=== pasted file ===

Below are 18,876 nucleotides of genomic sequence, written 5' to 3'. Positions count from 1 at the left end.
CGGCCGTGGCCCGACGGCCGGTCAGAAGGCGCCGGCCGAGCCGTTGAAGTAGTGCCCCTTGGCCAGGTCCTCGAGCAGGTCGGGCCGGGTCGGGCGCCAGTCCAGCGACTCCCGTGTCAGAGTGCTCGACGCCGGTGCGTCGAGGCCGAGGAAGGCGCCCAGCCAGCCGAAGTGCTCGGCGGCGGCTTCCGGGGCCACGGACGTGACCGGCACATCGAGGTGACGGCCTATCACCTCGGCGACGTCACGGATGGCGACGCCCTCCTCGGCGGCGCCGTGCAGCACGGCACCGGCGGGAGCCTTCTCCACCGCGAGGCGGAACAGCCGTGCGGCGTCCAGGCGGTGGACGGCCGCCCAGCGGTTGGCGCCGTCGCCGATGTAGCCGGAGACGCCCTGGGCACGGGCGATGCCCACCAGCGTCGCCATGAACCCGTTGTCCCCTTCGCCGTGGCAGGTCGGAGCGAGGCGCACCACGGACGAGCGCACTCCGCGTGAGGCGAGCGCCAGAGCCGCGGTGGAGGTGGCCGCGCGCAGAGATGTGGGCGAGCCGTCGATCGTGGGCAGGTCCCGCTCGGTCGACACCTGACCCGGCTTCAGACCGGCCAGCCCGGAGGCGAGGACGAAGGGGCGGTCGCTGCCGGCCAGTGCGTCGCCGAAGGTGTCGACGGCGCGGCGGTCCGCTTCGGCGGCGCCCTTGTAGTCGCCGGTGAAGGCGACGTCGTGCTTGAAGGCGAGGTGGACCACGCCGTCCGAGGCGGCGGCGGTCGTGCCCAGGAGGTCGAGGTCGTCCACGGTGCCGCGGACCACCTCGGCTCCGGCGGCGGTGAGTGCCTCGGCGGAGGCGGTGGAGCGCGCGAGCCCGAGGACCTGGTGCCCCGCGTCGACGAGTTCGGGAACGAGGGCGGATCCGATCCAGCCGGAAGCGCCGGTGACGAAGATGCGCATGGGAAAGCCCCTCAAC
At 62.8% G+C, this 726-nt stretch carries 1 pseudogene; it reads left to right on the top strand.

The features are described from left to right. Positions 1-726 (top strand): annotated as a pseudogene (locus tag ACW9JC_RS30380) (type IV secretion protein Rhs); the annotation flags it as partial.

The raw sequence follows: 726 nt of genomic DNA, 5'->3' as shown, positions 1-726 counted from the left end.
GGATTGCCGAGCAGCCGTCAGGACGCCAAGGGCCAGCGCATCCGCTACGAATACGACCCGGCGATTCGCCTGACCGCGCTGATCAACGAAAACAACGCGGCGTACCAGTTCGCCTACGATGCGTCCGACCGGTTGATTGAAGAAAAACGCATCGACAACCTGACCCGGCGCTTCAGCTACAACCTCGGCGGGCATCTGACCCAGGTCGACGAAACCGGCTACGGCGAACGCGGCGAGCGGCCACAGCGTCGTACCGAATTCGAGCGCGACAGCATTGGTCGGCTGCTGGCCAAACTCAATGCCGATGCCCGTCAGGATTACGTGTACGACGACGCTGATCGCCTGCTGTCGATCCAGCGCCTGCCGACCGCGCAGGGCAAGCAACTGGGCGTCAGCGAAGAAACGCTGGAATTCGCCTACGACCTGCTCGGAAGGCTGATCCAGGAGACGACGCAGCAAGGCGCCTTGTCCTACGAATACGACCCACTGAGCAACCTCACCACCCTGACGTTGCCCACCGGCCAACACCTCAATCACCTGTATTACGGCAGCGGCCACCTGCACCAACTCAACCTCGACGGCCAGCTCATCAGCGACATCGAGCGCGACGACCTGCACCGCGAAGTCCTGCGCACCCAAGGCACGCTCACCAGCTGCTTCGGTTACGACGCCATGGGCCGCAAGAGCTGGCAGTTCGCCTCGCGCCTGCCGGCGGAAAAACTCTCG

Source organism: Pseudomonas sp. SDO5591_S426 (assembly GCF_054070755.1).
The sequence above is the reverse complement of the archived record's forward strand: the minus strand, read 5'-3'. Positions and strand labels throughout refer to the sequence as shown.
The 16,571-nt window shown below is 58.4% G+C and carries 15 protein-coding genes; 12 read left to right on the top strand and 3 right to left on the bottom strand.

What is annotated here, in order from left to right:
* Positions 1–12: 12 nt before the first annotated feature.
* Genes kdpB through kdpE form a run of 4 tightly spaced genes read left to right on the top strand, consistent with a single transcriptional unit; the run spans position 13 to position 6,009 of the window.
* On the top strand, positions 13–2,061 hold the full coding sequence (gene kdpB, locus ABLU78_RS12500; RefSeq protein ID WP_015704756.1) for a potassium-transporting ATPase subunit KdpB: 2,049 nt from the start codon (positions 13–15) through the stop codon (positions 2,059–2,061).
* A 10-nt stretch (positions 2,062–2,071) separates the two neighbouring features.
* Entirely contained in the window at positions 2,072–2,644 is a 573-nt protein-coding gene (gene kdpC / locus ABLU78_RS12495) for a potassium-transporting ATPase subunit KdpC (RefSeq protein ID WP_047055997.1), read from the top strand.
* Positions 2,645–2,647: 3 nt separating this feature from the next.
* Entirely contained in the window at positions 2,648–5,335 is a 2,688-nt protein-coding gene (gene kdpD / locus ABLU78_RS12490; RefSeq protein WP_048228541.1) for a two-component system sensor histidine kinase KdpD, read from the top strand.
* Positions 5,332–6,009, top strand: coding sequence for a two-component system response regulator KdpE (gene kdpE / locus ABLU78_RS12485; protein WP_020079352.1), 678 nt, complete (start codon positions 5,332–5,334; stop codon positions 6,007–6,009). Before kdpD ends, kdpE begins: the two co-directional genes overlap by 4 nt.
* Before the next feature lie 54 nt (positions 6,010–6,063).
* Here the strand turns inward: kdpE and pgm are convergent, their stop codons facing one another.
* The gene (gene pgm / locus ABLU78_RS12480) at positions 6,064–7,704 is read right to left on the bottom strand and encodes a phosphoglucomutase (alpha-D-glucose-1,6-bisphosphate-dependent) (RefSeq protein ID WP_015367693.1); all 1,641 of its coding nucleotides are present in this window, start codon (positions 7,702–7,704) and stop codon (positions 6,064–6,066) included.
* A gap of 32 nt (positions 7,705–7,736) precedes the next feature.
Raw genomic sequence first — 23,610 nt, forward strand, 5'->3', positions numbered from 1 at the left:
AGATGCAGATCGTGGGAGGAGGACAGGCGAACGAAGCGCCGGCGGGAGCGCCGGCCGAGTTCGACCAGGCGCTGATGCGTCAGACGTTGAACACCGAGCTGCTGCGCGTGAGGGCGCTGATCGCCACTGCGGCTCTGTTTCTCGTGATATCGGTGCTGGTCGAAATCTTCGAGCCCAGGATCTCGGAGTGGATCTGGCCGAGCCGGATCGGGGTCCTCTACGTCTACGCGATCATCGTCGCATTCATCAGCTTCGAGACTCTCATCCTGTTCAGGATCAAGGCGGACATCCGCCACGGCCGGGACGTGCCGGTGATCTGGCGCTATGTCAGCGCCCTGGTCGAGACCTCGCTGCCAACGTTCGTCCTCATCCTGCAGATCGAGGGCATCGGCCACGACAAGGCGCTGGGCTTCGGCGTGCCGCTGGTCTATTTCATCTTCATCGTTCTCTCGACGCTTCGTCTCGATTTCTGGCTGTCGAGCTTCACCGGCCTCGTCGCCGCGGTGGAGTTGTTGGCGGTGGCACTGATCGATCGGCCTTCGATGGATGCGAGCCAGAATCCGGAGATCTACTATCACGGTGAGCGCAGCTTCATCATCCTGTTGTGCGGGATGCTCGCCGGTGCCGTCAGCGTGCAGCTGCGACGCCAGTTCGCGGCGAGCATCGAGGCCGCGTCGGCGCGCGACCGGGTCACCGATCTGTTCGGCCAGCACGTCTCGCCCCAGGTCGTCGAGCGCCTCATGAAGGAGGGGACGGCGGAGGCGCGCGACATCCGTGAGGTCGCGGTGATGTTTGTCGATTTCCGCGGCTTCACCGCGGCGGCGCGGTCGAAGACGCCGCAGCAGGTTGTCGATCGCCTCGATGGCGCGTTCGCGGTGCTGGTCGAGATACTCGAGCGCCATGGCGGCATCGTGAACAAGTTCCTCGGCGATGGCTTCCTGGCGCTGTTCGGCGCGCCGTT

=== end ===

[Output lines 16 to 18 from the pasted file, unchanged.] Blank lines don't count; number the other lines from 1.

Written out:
* Positions 2,645–2,647: 3 nt separating this feature from the next.
* Entirely contained in the window at positions 2,648–5,335 is a 2,688-nt protein-coding gene (gene kdpD / locus ABLU78_RS12490; RefSeq protein WP_048228541.1) for a two-component system sensor histidine kinase KdpD, read from the top strand.
* Positions 5,332–6,009, top strand: coding sequence for a two-component system response regulator KdpE (gene kdpE / locus ABLU78_RS12485; protein WP_020079352.1), 678 nt, complete (start codon positions 5,332–5,334; stop codon positions 6,007–6,009). Before kdpD ends, kdpE begins: the two co-directional genes overlap by 4 nt.